Coffee is a complex and dynamic beverage surrounded by a rich history and vibrant culture. When it comes to the world of specialty coffee, there is a very unique set of terminology and buzzwords often used across packaging and marketing materials that can overwhelm those who are unfamiliar with the sector.
From roast levels and varietals to processing methods and tasting notes, understanding “roaster lingo” can help consumers make more informed purchasing decisions and appreciate the nuances of the coffee they choose to buy.
While jargon can be useful in certain contexts, it is important for roasters to use relatable language in order to make these concepts more accessible to all coffee drinkers. Helping consumers understand terms such as “roast profile,” “single origin,” “best-by date,” “cupping,” and more can help them gain a deeper appreciation for the industry, its producers, and the art of roasting.
Whether you are a connoisseur or simply looking to expand your coffee vocabulary, read on to learn more about the language of specialty coffee.
Coffee lingo on packaging
“Lingo” or “jargon” refers to specialised vocabulary used within a particular industry or group that may not be easily understood by outsiders. The use of coffee lingo on product packaging has become increasingly common in the specialty coffee industry, as using industry-specific terminology can showcase a roaster’s knowledge and expertise while providing customers with useful information.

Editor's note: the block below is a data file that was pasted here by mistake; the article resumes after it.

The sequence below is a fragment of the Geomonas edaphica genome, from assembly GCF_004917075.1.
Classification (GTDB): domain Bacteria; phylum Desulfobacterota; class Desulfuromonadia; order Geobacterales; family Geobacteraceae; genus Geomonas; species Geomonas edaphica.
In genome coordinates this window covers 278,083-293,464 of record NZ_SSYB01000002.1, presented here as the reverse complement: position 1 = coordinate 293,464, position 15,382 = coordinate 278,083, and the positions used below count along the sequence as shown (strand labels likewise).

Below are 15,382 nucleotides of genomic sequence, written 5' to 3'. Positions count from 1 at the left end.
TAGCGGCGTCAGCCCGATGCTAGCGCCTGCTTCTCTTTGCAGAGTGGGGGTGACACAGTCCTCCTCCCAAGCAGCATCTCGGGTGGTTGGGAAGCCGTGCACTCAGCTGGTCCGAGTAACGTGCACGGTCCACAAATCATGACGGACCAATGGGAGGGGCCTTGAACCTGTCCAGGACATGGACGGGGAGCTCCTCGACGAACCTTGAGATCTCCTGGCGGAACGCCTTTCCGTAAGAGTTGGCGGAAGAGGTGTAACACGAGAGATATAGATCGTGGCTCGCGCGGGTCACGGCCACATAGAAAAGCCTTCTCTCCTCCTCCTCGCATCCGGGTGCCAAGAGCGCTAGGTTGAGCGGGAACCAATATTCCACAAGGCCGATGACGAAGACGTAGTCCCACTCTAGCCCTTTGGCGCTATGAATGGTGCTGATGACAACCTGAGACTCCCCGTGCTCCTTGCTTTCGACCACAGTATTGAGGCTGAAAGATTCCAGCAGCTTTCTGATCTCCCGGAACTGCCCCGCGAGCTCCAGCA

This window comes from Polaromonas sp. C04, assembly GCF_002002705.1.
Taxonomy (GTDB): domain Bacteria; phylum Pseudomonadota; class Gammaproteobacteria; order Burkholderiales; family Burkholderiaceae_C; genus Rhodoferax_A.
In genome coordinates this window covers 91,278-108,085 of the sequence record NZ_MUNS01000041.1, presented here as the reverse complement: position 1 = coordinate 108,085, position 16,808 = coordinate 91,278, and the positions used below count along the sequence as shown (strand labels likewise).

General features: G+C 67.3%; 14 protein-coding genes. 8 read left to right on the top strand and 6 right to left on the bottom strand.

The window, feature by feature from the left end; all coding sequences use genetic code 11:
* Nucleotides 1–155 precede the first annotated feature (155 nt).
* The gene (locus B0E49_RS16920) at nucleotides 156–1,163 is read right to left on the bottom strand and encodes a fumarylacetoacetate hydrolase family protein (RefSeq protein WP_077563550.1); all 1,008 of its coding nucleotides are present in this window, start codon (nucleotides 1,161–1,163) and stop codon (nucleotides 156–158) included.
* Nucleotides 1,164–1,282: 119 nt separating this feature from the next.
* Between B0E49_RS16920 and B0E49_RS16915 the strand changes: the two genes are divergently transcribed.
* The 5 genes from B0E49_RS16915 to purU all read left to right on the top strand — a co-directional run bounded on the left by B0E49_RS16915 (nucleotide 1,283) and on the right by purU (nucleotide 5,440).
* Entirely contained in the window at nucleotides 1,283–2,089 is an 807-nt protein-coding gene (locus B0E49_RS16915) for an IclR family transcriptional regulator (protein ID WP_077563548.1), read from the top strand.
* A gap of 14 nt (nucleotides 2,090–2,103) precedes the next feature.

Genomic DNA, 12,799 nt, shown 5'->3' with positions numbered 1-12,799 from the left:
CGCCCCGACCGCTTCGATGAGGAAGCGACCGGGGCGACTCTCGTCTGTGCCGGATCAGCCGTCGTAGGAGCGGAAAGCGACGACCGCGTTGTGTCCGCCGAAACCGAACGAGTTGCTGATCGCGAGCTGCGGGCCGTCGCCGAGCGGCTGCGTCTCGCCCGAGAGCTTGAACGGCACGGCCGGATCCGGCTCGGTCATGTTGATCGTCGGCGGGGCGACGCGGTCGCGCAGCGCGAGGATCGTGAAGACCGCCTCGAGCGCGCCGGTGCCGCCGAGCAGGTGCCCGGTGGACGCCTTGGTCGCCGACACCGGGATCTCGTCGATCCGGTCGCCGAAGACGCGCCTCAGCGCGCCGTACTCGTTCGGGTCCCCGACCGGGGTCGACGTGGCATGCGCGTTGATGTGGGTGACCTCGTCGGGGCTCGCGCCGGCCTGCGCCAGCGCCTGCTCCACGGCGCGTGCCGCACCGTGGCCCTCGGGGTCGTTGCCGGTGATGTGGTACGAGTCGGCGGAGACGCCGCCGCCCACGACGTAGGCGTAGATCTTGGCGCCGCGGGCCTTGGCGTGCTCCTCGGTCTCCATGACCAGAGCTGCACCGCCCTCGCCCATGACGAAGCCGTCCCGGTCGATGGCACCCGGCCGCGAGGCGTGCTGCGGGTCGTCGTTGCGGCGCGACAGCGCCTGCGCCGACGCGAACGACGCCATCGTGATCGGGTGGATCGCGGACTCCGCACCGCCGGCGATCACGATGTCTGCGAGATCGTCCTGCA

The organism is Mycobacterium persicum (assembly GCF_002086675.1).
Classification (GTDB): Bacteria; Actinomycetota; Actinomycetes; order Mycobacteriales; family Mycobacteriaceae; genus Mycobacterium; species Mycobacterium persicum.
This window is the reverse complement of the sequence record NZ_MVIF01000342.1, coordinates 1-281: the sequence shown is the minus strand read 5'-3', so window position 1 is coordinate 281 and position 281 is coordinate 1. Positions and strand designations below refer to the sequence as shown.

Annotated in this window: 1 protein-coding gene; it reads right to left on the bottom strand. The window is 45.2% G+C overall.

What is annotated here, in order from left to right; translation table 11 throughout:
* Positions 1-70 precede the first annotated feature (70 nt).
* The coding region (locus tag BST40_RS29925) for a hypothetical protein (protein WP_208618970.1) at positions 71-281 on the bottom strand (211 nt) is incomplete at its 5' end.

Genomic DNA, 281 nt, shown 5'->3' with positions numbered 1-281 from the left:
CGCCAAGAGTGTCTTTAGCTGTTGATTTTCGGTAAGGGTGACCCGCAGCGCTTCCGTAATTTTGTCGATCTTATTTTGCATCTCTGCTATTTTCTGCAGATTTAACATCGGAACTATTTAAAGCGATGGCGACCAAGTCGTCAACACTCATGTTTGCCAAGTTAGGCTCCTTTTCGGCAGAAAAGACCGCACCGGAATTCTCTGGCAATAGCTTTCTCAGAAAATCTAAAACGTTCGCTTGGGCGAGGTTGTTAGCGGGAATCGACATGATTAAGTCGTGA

That said, it may also alienate or confuse customers who are not familiar with the terminology. This is because jargon can often feel impersonal, creating a barrier between the speaker and the listener. It can also be seen as a way for businesses to create a sense of exclusivity or elitism, which may be off-putting for some consumers.
Ultimately, the use of lingo on product packaging requires a delicate balance between providing relevant information and being accessible to a broad audience. The specialty coffee industry has several common buzzwords and terms often printed on bags to entice and educate consumers.
However, roasters and coffee shops should carefully consider how they use these terms in order to avoid alienating customers or appearing as a “snobby” brand. On the other hand, “dumbing down” these terms too much may make the brand appear as an amateur in the market, which may negatively impact sales.
Breaking down common coffee roasting lingo
When it comes to coffee roasting lingo, there are several phrases consumers may come across when shopping. One of the most common phrases is the difference between a blend, single-origin, micro lot, and nano lot.
A blend refers to a combination of two or more different types of coffee beans, while single-origin coffee is sourced from one specific geographic location. Microlots and nano lots take single origin to the next level. They refer to specific lots of coffees that come from a single farm or a specific harvest batch. These coffees tend to be available in limited quantities and are usually a sign of higher quality.
Flavour notes are another important aspect of coffee roasting lingo. Roasters will often use terms such as “chocolate,” “fruity,” or “nutty” to describe the flavours and aromatics present in a particular batch of coffee. Flavour notes are the result of the coffee beans’ origin, processing method, and roast profile, among other factors. Roasters often use these descriptors to help consumers make informed choices about the coffee they purchase.